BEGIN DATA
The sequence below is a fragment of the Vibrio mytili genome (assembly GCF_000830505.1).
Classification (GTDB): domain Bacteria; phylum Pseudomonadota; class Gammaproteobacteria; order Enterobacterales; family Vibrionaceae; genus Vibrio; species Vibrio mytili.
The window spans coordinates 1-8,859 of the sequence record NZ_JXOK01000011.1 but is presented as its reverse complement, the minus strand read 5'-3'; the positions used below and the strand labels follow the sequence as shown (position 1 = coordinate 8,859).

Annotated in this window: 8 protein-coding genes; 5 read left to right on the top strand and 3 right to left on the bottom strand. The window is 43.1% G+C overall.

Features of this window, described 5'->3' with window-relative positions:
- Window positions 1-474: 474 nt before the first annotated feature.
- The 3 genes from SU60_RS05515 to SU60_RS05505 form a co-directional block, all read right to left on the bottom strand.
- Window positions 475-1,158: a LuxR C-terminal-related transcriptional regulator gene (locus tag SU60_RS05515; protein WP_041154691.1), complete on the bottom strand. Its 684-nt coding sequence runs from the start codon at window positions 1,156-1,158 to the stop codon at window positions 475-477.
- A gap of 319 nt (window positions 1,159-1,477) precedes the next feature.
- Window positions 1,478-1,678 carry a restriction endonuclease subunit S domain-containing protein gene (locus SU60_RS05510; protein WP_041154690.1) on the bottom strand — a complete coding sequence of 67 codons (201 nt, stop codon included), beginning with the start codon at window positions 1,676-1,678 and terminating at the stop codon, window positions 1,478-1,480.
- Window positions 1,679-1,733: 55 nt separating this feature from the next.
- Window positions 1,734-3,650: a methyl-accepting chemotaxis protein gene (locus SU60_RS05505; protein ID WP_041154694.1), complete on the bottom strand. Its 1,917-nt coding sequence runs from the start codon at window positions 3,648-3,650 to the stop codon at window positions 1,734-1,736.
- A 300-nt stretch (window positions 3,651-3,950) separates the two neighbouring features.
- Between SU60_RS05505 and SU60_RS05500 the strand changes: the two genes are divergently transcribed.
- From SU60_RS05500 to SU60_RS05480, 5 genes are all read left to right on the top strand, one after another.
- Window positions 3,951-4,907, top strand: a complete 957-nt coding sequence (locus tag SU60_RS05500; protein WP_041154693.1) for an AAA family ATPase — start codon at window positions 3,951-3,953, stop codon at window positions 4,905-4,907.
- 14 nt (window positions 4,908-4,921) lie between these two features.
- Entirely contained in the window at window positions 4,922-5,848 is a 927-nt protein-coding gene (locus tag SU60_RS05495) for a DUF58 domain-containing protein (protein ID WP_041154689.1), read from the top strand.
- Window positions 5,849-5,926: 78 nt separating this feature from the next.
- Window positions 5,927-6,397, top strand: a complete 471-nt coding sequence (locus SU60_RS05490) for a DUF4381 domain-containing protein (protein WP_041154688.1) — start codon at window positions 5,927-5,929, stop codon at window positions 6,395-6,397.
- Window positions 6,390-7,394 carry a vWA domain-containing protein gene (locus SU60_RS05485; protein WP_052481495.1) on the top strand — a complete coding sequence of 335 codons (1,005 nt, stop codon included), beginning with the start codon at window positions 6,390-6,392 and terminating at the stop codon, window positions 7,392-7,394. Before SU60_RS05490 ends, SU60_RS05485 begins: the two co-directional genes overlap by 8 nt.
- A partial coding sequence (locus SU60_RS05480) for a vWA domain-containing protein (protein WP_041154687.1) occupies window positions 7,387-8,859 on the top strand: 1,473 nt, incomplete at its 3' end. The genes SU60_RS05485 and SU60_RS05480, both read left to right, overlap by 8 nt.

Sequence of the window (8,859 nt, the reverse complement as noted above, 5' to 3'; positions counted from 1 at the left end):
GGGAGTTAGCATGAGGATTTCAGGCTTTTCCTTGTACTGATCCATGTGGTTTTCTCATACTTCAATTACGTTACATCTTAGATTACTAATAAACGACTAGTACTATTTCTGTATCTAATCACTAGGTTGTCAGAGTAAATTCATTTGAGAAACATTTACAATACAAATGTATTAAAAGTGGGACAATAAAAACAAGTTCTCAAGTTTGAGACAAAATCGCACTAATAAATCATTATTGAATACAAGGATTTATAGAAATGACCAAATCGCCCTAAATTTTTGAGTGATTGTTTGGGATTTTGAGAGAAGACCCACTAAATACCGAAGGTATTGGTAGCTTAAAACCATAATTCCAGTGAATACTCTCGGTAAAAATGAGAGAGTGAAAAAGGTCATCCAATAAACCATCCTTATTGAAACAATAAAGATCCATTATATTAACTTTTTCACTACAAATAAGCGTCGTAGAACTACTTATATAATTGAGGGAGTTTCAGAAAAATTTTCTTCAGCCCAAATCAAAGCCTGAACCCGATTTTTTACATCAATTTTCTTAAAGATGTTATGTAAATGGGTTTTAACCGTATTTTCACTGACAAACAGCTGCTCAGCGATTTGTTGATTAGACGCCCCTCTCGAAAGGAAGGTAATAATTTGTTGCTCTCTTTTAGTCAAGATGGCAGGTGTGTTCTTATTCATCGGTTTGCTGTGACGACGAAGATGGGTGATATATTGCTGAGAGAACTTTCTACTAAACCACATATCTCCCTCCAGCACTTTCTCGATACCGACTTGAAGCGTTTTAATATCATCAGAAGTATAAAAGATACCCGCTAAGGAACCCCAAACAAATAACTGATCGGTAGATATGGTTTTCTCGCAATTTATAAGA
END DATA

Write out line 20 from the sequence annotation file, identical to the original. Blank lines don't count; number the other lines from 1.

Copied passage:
- Window positions 5,927-6,397, top strand: a complete 471-nt coding sequence (locus SU60_RS05490) for a DUF4381 domain-containing protein (protein WP_041154688.1) — start codon at window positions 5,927-5,929, stop codon at window positions 6,395-6,397.